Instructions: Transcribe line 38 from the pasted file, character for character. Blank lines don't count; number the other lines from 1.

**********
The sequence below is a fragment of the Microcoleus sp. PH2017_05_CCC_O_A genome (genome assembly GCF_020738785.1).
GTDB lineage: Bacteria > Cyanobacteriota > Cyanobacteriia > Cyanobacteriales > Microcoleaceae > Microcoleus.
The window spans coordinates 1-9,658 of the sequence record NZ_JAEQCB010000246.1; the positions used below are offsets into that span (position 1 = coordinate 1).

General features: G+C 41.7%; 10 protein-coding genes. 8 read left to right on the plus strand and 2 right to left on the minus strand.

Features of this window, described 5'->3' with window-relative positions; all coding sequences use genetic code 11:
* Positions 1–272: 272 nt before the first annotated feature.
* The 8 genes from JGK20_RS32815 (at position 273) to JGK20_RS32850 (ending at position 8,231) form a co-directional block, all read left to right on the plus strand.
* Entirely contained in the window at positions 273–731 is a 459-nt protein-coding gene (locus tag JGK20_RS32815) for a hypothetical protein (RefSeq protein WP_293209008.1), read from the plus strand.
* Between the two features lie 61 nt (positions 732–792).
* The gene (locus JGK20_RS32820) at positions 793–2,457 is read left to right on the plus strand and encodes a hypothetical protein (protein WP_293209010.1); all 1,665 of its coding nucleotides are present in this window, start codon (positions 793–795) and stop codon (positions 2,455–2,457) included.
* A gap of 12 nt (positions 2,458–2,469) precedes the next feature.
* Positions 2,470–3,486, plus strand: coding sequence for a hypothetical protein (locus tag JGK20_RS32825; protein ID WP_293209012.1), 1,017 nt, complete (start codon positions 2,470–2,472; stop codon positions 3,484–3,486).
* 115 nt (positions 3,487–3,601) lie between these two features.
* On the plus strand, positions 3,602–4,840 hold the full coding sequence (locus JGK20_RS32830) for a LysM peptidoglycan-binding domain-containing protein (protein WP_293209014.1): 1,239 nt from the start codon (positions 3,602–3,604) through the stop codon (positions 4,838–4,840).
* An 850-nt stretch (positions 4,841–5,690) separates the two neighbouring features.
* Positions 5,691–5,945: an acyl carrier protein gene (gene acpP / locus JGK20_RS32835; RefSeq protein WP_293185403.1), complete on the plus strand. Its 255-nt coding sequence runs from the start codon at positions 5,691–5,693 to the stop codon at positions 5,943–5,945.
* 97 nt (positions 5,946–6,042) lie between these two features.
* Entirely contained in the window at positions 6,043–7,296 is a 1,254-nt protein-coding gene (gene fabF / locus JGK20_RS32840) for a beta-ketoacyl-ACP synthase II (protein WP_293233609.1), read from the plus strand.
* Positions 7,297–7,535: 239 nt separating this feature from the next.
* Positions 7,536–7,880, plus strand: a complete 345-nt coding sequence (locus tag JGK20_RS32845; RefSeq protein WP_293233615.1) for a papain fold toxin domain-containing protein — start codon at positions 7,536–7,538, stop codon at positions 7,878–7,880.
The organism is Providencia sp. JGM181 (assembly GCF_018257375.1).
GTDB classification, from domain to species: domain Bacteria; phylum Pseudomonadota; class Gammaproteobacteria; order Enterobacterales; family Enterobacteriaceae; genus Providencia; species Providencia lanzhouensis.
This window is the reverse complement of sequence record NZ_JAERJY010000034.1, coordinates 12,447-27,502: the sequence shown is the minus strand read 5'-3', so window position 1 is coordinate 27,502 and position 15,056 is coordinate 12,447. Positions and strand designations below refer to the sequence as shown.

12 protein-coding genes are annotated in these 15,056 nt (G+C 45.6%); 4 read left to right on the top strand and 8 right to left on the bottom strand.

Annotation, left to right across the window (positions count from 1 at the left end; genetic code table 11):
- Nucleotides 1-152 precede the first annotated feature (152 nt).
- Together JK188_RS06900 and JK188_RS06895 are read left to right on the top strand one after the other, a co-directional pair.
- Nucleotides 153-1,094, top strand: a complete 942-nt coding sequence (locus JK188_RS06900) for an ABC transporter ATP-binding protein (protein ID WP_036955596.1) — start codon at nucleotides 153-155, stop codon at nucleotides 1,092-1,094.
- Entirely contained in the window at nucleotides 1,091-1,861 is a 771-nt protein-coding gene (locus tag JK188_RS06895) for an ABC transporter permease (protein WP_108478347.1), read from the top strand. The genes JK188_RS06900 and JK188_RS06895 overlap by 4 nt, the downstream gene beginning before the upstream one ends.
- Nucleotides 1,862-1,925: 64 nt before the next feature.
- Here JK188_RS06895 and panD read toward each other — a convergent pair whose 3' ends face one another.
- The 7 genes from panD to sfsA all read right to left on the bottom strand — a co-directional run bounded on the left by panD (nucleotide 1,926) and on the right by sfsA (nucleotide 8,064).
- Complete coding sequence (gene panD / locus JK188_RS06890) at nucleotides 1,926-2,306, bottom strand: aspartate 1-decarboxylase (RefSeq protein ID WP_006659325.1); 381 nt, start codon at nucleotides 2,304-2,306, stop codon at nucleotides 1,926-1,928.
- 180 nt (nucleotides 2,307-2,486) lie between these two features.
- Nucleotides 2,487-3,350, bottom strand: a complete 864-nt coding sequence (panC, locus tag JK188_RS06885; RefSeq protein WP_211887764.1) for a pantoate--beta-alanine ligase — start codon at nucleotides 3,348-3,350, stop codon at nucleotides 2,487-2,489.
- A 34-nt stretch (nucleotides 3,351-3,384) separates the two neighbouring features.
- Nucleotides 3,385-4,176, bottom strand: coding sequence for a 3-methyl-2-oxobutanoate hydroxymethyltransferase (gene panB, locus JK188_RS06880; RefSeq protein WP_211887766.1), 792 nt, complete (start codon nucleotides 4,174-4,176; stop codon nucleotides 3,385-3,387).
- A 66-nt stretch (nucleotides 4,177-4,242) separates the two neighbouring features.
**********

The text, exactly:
- A 66-nt stretch (nucleotides 4,177-4,242) separates the two neighbouring features.